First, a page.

And the other method, camping out. Parents sit near the crib and pat or stroke the baby and then they gradually move back out of the room. So, the bottom line, I know this is something a lot of new parents want to know. Is it OK to let your baby cry? That on the Journal of Pediatrics is saying, so far, no harm there.

BLITZER: So far. Key words, so far. Let's continue to watch it. Thank you.

Britain's Prince Harry targeted by the Taliban. He's deployed now in Afghanistan, and they say they'll do their best to capture or kill him.


BLITZER: Al Qaeda's affiliate of the Arabian Peninsula has apparently suffered a major blow. Yemen says its forces have killed the group's second in command pending DNA confirmation. The group was behind the attempted underwear bombing back on Christmas day, 2009.

Joining us now, CNN national security contributor, Fran Townsend. She was the Homeland security adviser to President Bush. She serves on both the CIA and Homeland Security External Advisory Boards. This individual, al Shihri, how important, Fran, was this guy?

FRANCES FRAGOS TOWNSEND, CNN NATIONAL SECURITY CONTRIBUTOR: Hugely important, Wolf. He had been captured along the Afghan/pak border by U.S. forces and sent to Guantanamo. He's a Saudi. And, he was held there in Guantanamo for many years. He was then repatriated back to Saudi, that's his country of origin, where he was put through a rehabilitation program.

And like many of rehabilitation programs in this country, it failed with him. He wound up then leaving the kingdom, sneaking out of the kingdom, going to Yemen and is essentially one of the founders of al Qaeda in the Arabian Peninsula, which we've heard government officials describe as the most direct threat to U.S. national interests around the world.

BLITZER: So, in the scheme of things, how much of a setback for al Qaeda in the Arabian Peninsula is this?

TOWNSEND: Tremendous, Wolf. I mean, look, he's one of the leaders of al Qaeda in the Arabian Peninsula. The major bombmaker best we can tell is still out there. But this will really, after Anwar al-Awlaki, al Shihri is probably the next most important individuals in that group. And so, it really does undermine the leadership of that group.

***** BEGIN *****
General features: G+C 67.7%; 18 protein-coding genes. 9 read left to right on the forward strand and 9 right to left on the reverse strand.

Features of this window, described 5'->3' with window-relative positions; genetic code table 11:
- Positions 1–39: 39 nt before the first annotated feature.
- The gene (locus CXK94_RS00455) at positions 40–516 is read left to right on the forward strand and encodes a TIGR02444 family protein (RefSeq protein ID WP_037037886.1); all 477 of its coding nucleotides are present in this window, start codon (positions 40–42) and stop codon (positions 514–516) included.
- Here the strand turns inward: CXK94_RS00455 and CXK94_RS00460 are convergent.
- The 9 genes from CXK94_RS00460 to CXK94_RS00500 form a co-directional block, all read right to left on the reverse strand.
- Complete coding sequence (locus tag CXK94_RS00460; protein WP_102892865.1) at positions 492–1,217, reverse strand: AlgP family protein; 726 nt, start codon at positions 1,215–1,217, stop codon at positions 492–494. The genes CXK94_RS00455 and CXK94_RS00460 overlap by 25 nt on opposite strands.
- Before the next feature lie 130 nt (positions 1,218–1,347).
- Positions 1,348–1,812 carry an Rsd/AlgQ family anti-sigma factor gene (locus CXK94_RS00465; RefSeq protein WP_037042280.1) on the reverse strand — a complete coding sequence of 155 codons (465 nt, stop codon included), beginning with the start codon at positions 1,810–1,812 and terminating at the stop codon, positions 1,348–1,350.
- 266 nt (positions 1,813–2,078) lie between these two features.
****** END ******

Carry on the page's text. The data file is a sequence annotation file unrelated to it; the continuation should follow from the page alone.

BLITZER: Is AQAP, al Qaeda of the Arabian Peninsula, still considered a significant threat to the United States?

TOWNSEND: Absolutely, Wolf. You mentioned the underwear bomber, but remember, there was also the computer cartridge in the cargo plane, that plot. And there was the more recently disrupted plot of al Qaeda in the Arabian Peninsula as well where they were going to try and get explosives on a plane.

And so, they've consistently tried to target the U.S. and U.S. aviation interests. And so, this is really -- I think it's an -- it will be an important victory, especially for Yemeni forces ifit turns out that the DNA confirmation comes through.

BLITZER: Let me switch gears to that Navy SEAL who's now written this already best-seller. He was featured on "60 Minutes" last night. He was obviously involved in the killing of Bin Laden. That's the cover of his book, "No Easy Day." Listen to what he said on "60 minutes."


MATT BISSONNETTE, FORMER U.S. NAVY SEAL: I'm not talking secrets. I'm not talking tactics. I don't even get into any of that stuff, but I really try and to give the reader a sense of what it's like to be there.


BLITZER: All right. As a former homeland security adviser to a president of the United States, what's your assessment? A lot of damage, no damage, modest damage? What do you think?

TOWNSEND: Well, look, the Pentagon hasn't made sort of an official assessment yet. But, Wolf, what you can't have is each individual making judgments about whether or not what they're going to reveal is harmful in terms of revealing tactics or classified information. That's why there's a process.

That's why he signed a nondisclosure agreement that required him to have the Pentagon and the CIA vet this book before it was printed. There's an argument that there are tactics in there. And so, he may have to face consequences even if he made a good faith effort not to reveal them. What I find most interesting, Wolf, is he talked about -- this was a capture or kill operation.

One of the things we've not heard talked about is if that is indeed true, and I suspect it is, in fact, true. There would have been a capture plan. How were they going to transport him? Was he going to be -- was Bin laden going to be sedated in the helicopter? Where was he going to be taken from Jalalabad?

Was he going to be taken to Guantanamo? Was he going to be tried criminally? Those are questions, frankly now, that get raised as a result of his coming out and having -- making that statement.

BLITZER: He says his goal was merely to set the record straight for the American public. What do you make of that?

TOWNSEND: Wolf, look, this is one of the problems when you have a White House and politicians come out and give such an excruciating amount of detail which I, myself, found pretty dangerous. Look, it was a great victory, but what we didn't need to know was every nit and nat that the White House put out there.

When politicians and political people do that, you really invite this sort of reaction from the ground forces who really showed the courage and commitment to go out and actually execute the mission.